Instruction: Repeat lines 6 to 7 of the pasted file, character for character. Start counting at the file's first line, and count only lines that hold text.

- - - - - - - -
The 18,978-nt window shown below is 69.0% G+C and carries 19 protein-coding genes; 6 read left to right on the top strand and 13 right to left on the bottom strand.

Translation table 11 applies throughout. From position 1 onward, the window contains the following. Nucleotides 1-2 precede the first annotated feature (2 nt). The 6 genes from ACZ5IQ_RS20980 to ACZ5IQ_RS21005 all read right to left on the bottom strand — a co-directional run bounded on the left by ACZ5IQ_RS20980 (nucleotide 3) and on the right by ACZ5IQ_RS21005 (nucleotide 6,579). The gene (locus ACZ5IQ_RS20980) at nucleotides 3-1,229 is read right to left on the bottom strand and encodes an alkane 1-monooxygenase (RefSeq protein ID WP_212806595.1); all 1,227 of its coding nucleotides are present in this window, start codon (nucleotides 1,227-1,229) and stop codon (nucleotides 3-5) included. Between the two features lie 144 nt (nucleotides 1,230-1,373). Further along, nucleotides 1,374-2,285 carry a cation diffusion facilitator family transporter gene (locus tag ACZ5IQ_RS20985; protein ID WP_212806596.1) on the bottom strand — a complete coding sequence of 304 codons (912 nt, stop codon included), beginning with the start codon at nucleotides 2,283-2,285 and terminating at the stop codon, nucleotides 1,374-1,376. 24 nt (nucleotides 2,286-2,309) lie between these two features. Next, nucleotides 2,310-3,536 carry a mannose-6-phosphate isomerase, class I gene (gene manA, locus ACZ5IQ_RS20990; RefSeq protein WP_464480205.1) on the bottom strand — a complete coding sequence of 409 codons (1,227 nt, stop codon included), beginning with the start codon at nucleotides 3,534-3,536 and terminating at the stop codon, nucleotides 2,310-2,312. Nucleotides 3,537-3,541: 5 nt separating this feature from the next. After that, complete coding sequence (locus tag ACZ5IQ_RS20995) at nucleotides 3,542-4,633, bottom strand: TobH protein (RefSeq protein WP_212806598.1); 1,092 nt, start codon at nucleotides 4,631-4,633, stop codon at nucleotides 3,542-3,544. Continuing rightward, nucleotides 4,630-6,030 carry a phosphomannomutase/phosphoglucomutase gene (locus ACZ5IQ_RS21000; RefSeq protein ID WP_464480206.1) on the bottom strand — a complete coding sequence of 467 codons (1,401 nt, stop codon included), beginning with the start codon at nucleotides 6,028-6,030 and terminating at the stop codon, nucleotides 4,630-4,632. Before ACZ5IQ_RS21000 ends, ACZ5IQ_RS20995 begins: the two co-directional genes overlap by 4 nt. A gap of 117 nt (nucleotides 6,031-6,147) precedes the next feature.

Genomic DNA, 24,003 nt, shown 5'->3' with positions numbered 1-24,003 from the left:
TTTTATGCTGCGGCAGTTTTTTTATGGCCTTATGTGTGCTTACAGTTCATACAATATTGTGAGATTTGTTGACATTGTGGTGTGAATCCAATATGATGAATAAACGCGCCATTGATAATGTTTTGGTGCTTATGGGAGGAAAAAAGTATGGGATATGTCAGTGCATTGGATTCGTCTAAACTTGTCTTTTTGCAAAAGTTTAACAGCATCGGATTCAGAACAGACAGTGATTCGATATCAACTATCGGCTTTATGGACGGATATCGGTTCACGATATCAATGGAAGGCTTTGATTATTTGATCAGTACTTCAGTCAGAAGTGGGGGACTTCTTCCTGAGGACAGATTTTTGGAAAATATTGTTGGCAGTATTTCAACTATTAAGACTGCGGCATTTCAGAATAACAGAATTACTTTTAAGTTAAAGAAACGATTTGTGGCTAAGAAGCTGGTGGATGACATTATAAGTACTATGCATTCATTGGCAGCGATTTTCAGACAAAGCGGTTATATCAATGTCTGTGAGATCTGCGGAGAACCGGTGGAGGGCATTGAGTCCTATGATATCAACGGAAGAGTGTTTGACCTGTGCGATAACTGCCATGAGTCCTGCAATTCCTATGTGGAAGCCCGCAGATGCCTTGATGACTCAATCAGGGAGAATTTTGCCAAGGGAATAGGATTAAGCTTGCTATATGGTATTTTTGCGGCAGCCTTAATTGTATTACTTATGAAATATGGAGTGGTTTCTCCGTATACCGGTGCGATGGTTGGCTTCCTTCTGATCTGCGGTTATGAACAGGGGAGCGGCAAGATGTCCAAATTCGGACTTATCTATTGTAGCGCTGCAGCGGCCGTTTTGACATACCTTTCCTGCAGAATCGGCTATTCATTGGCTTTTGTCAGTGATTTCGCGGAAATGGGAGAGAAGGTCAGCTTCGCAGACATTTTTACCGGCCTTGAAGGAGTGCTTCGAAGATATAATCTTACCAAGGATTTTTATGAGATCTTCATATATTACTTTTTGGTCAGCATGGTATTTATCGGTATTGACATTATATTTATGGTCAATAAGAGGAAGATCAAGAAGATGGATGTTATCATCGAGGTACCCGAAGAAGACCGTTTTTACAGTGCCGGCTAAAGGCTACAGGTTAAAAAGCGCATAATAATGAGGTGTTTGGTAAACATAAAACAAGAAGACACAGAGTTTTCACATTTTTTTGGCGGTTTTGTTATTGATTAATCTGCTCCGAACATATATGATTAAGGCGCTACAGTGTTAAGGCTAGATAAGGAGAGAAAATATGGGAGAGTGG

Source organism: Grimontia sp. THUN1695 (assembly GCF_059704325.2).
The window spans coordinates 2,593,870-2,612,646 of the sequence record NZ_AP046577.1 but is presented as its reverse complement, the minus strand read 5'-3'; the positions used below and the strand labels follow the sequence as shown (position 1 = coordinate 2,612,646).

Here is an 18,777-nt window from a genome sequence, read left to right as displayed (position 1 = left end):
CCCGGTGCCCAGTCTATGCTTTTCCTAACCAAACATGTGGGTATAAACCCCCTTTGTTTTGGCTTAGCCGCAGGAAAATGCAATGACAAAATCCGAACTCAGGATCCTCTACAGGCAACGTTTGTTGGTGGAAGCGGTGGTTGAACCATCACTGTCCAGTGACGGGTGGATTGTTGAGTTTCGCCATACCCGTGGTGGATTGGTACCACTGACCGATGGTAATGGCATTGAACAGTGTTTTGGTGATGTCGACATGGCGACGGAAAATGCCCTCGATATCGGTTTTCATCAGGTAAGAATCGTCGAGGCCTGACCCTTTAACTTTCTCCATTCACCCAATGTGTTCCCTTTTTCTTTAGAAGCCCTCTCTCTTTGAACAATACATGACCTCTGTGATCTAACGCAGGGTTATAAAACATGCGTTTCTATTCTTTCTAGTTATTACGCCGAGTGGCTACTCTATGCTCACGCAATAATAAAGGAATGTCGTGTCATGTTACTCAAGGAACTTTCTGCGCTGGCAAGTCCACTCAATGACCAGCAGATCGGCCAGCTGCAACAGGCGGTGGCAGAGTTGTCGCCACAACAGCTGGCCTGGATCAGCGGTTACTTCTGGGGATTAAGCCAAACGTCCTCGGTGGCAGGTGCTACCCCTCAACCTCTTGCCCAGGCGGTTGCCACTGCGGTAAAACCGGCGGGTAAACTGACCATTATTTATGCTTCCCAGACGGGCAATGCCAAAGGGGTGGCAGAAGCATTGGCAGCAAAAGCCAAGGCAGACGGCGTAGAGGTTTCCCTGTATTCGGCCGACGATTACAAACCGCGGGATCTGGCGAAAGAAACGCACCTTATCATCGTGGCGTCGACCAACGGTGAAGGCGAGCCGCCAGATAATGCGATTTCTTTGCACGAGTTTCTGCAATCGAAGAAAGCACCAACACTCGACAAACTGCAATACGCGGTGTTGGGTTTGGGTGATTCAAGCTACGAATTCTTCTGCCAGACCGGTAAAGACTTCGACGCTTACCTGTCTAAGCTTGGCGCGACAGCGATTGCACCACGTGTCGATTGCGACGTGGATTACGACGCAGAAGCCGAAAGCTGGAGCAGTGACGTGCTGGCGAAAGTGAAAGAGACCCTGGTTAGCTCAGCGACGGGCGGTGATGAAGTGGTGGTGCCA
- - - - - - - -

The window spans coordinates 2,593,870-2,612,646 of the sequence record NZ_AP046577.1 but is presented as its reverse complement, the minus strand read 5'-3'; the positions used below and the strand labels follow the sequence as shown (position 1 = coordinate 2,612,646).

Here is an 18,777-nt window from a genome sequence, read left to right as displayed (position 1 = left end):